Awakened from Slumber: Thoughts from a Privileged American

By Heather Walton

I grew up in a home that was as colorblind as realistically can be. I didn’t have much interaction with people of different backgrounds; however, I knew that racism and prejudice were unacceptable. I realize that we naturally have biases, and we need to acknowledge that, and at times even to fight against those preconceptions. I owe my mother a debt for her teaching and example. My children do as well, because I’ve been able to model this for them and I am thankful that her views have blessed two generations so far.

While this is a tremendous foundation, I have long tried to understand what I should be doing, beyond seeing everyone in the human race as equal and deserving of respect, as well as teaching my children to do the same. I try to write things that bring injustice to people’s attention. I pray about it (albeit not enough). I try to learn from those who experience injustice and marginalization, but they don’t always want to talk. Maybe they feel it’s futile because there’s no way they can make me understand their experience.

Even so, I know I haven’t done enough. What little I have done hasn’t been sufficient. Most of this is due to ignorance, but I can’t let myself off the hook, because it’s on me to learn. I’ve also been silent at times when I needed to speak up. Frankly, it’s easy to put something out of mind that is out of sight. For these things, I apologize.

Frankly, it’s easy to put something out of mind that is out of sight.

It’s hard to know what to do, because I know that whatever I do to try to do may offend someone. I might do it wrong. I might inadvertently be insensitive. I might have the opposite effect than I intend. I realize that’s a possibility even in writing this article, but I am risking it, in the hopes that it will make a difference for good. That’s why, if you’re a person of color, I need you to educate me.

Last night, I accompanied my daughter to the protest in our city. That may seem crazy, given that the night before there were shots fired. But in hopes that the protests would be peaceful, and because, even though she’s an adult, I’m still a momma bear, and because I really do want to show solidarity, I rode along. However, we didn’t make it to the protest because as we were walking toward it, teargas was deployed. Don’t get me wrong: teargas doesn’t scare me; I was in the army and have been gassed. I’m not eager to experience that again, but I would do it to defend injustice. I knew it was in response to violence, though, and I do not want to be a part of that if at all possible.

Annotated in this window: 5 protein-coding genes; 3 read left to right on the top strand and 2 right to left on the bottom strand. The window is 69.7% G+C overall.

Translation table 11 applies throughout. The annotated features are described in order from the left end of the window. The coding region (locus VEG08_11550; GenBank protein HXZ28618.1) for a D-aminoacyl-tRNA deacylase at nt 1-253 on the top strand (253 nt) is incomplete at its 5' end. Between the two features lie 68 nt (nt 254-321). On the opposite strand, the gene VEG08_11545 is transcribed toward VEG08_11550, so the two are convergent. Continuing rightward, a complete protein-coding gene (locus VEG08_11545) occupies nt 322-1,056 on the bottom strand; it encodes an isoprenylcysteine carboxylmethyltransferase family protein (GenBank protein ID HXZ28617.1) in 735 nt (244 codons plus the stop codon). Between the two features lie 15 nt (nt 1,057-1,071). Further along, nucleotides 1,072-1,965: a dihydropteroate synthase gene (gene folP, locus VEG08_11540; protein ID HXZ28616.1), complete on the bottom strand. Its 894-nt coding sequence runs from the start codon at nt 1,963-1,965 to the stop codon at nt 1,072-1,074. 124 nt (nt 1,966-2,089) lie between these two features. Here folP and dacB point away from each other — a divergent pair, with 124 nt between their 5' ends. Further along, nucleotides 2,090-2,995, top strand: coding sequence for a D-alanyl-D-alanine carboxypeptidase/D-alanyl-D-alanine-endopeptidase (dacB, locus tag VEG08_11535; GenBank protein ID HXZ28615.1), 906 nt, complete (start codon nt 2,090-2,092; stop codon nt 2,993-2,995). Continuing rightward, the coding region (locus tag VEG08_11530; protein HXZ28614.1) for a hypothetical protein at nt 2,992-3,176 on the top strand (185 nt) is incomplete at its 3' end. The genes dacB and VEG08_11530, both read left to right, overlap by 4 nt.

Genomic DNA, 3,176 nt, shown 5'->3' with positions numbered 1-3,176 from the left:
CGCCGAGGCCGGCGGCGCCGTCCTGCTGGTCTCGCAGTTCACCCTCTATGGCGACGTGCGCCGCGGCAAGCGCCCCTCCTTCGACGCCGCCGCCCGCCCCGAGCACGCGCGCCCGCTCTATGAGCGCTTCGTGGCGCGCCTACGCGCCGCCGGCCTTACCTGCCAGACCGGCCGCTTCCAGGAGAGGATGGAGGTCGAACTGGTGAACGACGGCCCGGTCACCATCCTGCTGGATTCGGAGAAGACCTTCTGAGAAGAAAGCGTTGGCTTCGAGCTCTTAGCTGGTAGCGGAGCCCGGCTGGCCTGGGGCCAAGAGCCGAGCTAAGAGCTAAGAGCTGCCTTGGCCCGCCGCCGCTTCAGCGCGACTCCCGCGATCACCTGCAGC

My daughter tried to explain to me why violence may be necessary, and I’m trying to understand. I think I get it to some extent: People say they’ve tried to get our attention — those of us who are privileged — by peaceful means, but we didn’t listen. Sometimes when people aren’t heard when they ask quietly or respectfully, they feel the need to talk more boldly or loudly. I can understand that, but at the same time I can’t.

Dr. Martin Luther King, Jr., said, “Darkness cannot drive out darkness; only light can do that. Hate cannot drive out hate; only love can do that, and “Returning violence for violence multiplies violence, adding deeper darkness to a night already devoid of stars.”

The ultimate weakness of violence is that it is a descending spiral, begetting the very thing it seeks to destroy. Instead of diminishing evil, it multiplies it. Through violence you may murder the liar, but you cannot murder the lie, nor establish the truth. Through violence you may murder the hater, but you do not murder hate. In fact, violence merely increases hate… Darkness cannot drive out darkness: only light can do that. Hate cannot drive out hate: only love can do that.

“Where Do We Go from Here: Chaos or Community?”. Book by Martin Luther King Jr., 1967.

Jesus said, “A house divided against itself cannot stand” (Mark 3:25). Many who have been discriminated against or otherwise been the recipients of injustice may not feel like we live in the same house. But I have to ask, what happens if we destroy ourselves from within? And what can we do to prevent this? These are genuine questions. What ways can a privileged American make this situation better? For those of us who want to know, we value the input of those who have experienced racial injustice. And the only way for us to truly know is for you to tell us.

I welcome your comments.

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